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Title: Lagged Wetland CH 4 Flux Response in a Historically Wet Year

While a stimulating effect of plant primary productivity on soil carbon dioxide (CO2) emissions has been well documented, links between gross primary productivity (GPP) and wetland methane (CH4) emissions are less well investigated. Determination of the influence of primary productivity on wetland CH4emissions (FCH4) is complicated by confounding influences of water table level and temperature on CH4production, which also vary seasonally. Here, we evaluate the link between preceding GPP and subsequent FCH4at two fens in Wisconsin using eddy covariance flux towers, Lost Creek (US‐Los) and Allequash Creek (US‐ALQ). Both wetlands are mosaics of forested and shrub wetlands, with US‐Los being larger in scale and having a more open canopy. Co‐located sites with multi‐year observations of flux, hydrology, and meteorology provide an opportunity to measure and compare lag effects on FCH4without interference due to differing climate. Daily average FCH4from US‐Los reached a maximum of 47.7 ηmol CH4m−2 s−1during the study period, while US‐ALQ was more than double at 117.9 ηmol CH4 m−2 s−1. The lagged influence of GPP on temperature‐normalized FCH4(Tair‐FCH4) was weaker and more delayed in a year with anomalously high precipitation than a following drier year at both sites. FCH4at US‐ALQ was lower coincident with higher stream discharge in the wet year (2019), more » potentially due to soil gas flushing during high precipitation events and lower water temperatures. Better understanding of the lagged influence of GPP on FCH4due to this study has implications for climate modeling and more accurate carbon budgeting.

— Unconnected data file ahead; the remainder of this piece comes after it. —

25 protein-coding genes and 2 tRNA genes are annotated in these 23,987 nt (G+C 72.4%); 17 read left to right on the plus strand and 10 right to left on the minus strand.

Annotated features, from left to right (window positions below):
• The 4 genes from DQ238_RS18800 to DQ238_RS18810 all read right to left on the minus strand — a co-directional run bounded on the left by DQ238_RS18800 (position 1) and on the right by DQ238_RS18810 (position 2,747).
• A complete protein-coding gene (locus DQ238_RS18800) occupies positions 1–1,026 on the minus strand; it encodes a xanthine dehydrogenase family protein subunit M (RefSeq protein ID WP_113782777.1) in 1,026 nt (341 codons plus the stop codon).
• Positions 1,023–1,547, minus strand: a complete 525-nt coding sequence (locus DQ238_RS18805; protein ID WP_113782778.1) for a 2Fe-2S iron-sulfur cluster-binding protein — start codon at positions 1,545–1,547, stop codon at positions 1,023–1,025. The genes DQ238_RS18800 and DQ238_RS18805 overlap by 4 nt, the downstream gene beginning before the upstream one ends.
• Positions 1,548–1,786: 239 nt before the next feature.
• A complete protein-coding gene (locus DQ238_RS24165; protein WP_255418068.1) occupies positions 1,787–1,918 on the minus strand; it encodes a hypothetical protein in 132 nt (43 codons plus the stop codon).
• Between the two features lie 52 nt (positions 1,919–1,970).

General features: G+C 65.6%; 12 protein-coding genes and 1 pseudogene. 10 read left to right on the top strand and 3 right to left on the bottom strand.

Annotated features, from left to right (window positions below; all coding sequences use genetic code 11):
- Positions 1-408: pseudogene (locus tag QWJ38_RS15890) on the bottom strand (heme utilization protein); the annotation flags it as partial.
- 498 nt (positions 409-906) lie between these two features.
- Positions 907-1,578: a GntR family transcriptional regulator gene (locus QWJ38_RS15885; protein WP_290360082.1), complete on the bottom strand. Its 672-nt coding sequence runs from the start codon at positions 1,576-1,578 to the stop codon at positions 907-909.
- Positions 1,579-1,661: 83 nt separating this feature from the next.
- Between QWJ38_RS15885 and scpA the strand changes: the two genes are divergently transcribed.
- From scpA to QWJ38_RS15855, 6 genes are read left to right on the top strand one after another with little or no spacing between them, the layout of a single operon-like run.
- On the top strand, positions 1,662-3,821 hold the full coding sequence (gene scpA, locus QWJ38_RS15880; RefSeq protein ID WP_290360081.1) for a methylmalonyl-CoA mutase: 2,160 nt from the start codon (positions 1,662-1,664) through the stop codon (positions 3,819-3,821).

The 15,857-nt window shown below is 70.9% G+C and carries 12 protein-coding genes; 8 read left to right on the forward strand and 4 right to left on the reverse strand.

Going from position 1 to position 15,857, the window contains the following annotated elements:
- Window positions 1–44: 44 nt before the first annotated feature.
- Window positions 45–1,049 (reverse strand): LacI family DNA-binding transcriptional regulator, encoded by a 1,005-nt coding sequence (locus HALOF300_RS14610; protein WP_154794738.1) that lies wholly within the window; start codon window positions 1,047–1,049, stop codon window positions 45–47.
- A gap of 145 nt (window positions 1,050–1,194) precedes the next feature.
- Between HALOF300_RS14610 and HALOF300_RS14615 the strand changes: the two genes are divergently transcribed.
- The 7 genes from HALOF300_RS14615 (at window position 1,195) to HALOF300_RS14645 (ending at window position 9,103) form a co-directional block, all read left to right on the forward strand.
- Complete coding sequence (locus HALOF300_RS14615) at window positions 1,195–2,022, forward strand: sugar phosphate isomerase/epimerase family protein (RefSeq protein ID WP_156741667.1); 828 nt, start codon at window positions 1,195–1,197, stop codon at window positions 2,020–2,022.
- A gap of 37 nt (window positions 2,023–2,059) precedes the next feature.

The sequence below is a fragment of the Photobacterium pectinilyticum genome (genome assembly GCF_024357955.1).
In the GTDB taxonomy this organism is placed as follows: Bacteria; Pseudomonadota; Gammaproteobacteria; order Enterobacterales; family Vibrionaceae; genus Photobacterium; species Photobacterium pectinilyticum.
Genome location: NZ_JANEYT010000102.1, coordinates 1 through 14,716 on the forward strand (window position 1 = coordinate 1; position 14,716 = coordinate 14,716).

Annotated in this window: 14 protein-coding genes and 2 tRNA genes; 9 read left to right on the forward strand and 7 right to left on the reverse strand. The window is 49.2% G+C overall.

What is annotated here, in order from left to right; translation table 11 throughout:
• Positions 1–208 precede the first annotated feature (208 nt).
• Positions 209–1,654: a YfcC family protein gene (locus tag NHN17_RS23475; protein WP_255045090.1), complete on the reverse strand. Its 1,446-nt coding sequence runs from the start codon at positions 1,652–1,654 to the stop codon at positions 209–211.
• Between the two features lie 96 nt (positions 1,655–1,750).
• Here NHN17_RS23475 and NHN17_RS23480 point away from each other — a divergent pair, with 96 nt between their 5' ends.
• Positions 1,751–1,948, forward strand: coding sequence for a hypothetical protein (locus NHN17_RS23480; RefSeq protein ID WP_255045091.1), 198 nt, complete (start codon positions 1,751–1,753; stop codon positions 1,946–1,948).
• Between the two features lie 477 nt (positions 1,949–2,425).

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Journal of Geophysical Research: Biogeosciences
DOI PREFIX: 10.1029
Sponsoring Org:
National Science Foundation
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